There are many approaches to connecting to servers long-term. For Linux, the default is to use SSH without a password. All the examples will be based on Linux servers, so SSH is what we will use.
While access to a server with only one form of authentication (SSH in this case) can be a security nightmare, security is never about just one type of control, but rather a series of controls that (ideally) overlap.
In these examples, we will be relying on SSH without using a password, and will couple this with the use of AWS Security Groups to ensure that access to any instance over SSH is restricted to only specific IP addresses. That's not all of course (any machine I allow to connect is a potential attack vector including my workstation), and IP restrictions are one of the best secondary protections available. Appropriately when creating a new instance I ensure it has a restrictive Security Group enabled. This of course is a post for the future, so lets get back to SSH keys.
SSH keys are based on a public and private key pair (for every private key that you need to protect there is a public key you can give away safely), which is quite different to the traditional username/password system you may be used to. Having a public/private key pair is considered asymmetric-key encryption in that one side of the key can be stored in many locations and shared (hence 'public'), with the private side of the key pair protected. A password as such is the basic example of symmetric-key encryption where the password (or key) is the same on both sides of the encryption and decryption.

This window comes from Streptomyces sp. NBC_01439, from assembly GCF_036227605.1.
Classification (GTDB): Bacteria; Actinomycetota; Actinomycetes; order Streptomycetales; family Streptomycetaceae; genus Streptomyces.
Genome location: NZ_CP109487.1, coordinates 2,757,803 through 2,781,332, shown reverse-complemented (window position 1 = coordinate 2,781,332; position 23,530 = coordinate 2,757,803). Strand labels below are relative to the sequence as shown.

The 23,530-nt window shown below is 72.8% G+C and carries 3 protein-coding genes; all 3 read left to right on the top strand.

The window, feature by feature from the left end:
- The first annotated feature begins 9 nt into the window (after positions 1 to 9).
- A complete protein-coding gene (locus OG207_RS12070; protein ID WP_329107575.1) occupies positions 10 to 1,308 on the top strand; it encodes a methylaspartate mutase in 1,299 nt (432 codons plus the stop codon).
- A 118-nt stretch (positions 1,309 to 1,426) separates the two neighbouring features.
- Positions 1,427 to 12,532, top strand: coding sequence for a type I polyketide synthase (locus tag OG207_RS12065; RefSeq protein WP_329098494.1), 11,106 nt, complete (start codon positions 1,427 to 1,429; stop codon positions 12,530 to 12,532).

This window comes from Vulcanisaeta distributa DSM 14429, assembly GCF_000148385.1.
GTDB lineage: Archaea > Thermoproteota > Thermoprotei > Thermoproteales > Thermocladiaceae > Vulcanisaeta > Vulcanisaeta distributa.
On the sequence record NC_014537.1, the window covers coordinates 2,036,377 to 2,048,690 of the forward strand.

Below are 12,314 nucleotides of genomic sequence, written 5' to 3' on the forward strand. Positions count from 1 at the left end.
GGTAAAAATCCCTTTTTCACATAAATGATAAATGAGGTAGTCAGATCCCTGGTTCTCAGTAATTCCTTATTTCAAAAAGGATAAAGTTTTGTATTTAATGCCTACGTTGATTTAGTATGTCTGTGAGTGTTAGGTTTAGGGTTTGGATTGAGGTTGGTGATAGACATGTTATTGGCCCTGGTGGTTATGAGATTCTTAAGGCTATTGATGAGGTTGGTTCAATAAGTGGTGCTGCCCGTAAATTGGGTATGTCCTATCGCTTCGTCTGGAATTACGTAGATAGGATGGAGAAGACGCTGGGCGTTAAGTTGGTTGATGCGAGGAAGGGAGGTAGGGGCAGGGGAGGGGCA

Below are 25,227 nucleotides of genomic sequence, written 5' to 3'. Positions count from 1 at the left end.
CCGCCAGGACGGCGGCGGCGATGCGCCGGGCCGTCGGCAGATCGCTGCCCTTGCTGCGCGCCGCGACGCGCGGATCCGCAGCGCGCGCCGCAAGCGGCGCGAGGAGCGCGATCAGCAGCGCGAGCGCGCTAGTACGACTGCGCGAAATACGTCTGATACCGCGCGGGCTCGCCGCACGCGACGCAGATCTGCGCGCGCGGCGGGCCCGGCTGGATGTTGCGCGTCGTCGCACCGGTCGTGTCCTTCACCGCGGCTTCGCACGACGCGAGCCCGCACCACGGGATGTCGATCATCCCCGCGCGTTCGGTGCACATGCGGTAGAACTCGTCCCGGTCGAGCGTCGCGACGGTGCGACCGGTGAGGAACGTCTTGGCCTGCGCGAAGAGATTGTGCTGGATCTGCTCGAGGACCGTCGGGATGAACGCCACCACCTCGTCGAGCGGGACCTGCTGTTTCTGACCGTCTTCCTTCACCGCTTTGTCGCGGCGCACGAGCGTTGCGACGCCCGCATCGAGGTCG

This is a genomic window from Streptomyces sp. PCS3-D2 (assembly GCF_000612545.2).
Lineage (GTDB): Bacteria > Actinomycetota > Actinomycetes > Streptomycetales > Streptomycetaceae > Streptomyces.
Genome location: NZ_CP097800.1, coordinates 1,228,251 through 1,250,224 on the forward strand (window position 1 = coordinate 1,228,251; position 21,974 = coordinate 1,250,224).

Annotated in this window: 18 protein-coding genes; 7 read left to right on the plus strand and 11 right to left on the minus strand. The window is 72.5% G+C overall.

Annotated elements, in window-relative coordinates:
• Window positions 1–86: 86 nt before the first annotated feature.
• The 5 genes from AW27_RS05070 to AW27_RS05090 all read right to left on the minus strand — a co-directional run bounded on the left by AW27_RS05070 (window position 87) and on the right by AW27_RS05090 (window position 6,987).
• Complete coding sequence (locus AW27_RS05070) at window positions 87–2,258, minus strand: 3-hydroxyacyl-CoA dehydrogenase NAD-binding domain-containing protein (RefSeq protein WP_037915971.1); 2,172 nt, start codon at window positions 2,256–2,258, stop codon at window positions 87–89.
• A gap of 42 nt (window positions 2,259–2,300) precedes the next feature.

Knowledge of a password allows authentication no matter where it is used - for SSH, only knowledge of the private key is considered important as while anybody can have access to the public key, you can't use that public key to authenticate against another system that only has the public key. Thus you can put the public key anywhere without creating a massive security vulnerability.
Hopefully the above gives you the background to make the statement 'keep the private key secure' more than just a phrase and something more understandable.
Before I forget to actually say it, 'keep the private key secure' :)
Within the AWS console, navigate to the EC2 panel and the SSH 'Key Pairs' section - the key is either created or imported into the EC2 panel, as this is how AWS enable a key for use against a standard AMI (Amazon Machine Image) when an EC2 instance is created.
If you don't already have a SSH key, one can be created within the AWS console. To create a key using the AWS console, use the 'Create Key' button:
Give your key a good name that will make sense long-term - I'd steer away from using a nonsensical name as knowing what a key is used for can be very important.
As part of creating the key, you will have the private key component saved either to your default save location or will be prompted to save the file. By default whatever you call the key in the above dialog will create a file with that name and the extension
.pem. For example if you call a key
ec2access then you will receive a key called
Alternatively, if you already have a SSH key you would like to use, then you can import the public side of the key pair you have already. Click the 'Import Key Pair' button, and use the 'choose file' button in that dialog to start the import process - just make sure you choose your public key:
Now that you have a key listed, you can create a new EC2 instance, and by using that key, are able to access it.
Next up, we will create the needed VPC and subnets required. More on that next post!